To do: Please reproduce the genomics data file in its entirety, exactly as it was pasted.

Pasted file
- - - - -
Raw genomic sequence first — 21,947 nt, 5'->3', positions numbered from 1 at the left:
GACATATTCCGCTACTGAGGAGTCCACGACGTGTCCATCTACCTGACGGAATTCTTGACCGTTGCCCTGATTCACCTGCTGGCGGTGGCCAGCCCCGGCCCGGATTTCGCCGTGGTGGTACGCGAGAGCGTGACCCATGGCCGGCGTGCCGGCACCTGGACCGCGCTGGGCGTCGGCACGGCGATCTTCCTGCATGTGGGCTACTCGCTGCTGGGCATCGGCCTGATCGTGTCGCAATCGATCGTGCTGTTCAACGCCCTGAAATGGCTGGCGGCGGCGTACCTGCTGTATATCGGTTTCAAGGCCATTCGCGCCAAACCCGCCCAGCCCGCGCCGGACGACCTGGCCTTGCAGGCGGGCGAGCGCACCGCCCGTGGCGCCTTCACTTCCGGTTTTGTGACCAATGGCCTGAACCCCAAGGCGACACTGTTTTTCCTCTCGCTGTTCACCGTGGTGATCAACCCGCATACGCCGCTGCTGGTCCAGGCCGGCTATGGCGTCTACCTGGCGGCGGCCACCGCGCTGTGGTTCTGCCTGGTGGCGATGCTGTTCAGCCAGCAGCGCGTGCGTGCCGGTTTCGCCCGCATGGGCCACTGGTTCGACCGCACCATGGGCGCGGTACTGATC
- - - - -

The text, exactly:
Raw genomic sequence first — 21,947 nt, 5'->3', positions numbered from 1 at the left:
GACATATTCCGCTACTGAGGAGTCCACGACGTGTCCATCTACCTGACGGAATTCTTGACCGTTGCCCTGATTCACCTGCTGGCGGTGGCCAGCCCCGGCCCGGATTTCGCCGTGGTGGTACGCGAGAGCGTGACCCATGGCCGGCGTGCCGGCACCTGGACCGCGCTGGGCGTCGGCACGGCGATCTTCCTGCATGTGGGCTACTCGCTGCTGGGCATCGGCCTGATCGTGTCGCAATCGATCGTGCTGTTCAACGCCCTGAAATGGCTGGCGGCGGCGTACCTGCTGTATATCGGTTTCAAGGCCATTCGCGCCAAACCCGCCCAGCCCGCGCCGGACGACCTGGCCTTGCAGGCGGGCGAGCGCACCGCCCGTGGCGCCTTCACTTCCGGTTTTGTGACCAATGGCCTGAACCCCAAGGCGACACTGTTTTTCCTCTCGCTGTTCACCGTGGTGATCAACCCGCATACGCCGCTGCTGGTCCAGGCCGGCTATGGCGTCTACCTGGCGGCGGCCACCGCGCTGTGGTTCTGCCTGGTGGCGATGCTGTTCAGCCAGCAGCGCGTGCGTGCCGGTTTCGCCCGCATGGGCCACTGGTTCGACCGCACCATGGGCGCGGTACTGATC